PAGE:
Let’s start with the exciting stuff. Stephen Baxter’s latest novel is a sequel to the classic War of the Worlds, commissioned by the estate of H G Wells. It takes place fourteen years after the original and brings us back into contact with many characters that fans will be familiar with. And it promises us an unrecognisable world, altered by the presence of Martian technology. So why don’t we list just a few of the things we might expect from the follow up to such a leading light in the science fiction genre, and one with as exciting a title as The Massacre of Mankind:
- A fast paced plot that twists and turns
- Breathtaking passages and tension that takes you to the edge of your seat
- Alien creatures that will fill you with fear and intrigue in equal measures
- Characters you’ll care for, rooting for them to overcome this attack from outer space
- And, of course, some kind of ‘massacre of mankind’
Sounds like something you could get on board with, right?
Well unfortunately, almost all of these things are missing from what should have been a standout book of the year. Because of a plot that meanders, there is rarely a moment in which the pulse rises. Because every little detail, impressively researched as it might be, has to be explained over paragraphs and chapters instead of in neat little sentences, almost all of the moments that promised high drama are stretched out for so long that they feel flat and motionless. A prime example comes when the Martian ships first land on earth, and we hear of these landing from so many perspectives that we’ve lost interest before the ships hit the soil. If you took a breath for the whole of one of these passages, you’d be blue before you were a third of the way through.
And the aliens, who should of course be the stars of such a story, are almost completely missing from the narrative. Other than a section where we meet the Martians’ slaves from Venus, the space monsters are just abstract background noise controlling ships that float in the distance.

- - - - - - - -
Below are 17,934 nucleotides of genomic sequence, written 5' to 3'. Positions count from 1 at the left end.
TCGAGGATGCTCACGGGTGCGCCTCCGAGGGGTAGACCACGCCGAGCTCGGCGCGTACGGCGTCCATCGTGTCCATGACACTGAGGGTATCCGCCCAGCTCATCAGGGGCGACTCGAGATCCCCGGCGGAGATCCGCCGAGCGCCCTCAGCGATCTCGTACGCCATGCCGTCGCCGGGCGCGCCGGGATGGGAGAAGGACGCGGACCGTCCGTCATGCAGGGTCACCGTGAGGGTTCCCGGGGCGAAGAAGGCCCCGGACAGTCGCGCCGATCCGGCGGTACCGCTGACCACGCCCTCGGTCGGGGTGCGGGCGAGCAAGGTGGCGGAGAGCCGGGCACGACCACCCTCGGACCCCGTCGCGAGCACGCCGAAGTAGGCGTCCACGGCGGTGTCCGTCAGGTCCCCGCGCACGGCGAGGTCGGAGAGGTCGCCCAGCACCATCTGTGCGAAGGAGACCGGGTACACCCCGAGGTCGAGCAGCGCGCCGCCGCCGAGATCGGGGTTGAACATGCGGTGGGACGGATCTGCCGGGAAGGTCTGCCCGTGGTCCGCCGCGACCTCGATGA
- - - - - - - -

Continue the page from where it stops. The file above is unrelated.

Perhaps most unforgivable of all, though, is the failure to make the reader care about the characters and the lack of diversity in a cast that is supposed to represent ‘mankind’. For Stephen Baxter, it seems that the only people that matter in a ‘massacre of mankind’ are the elite. We are treated to various characters from the upper classes, meaning that all the destruction and drama we witness is happening to a world most of us can’t imagine in the first place. And to make this even worse, there are various attempts to portray the downtrodden and citizens from countries other than the UK and US that are almost invariably stereotyped, and often come pretty close to being offensive. And, of course, we are eventually spared from any real ‘massacre of mankind’. The whole of humanity, saved by a few posh folk!
Any Cop?: There’ll be an audience out there for this book, I’m sure. For this reviewer, it was four hundred and fifty pages that would have been better spent elsewhere. Do yourselves a favour and read the original. Even a couple of hours with the often criticised Tom Cruise movie would be a better option.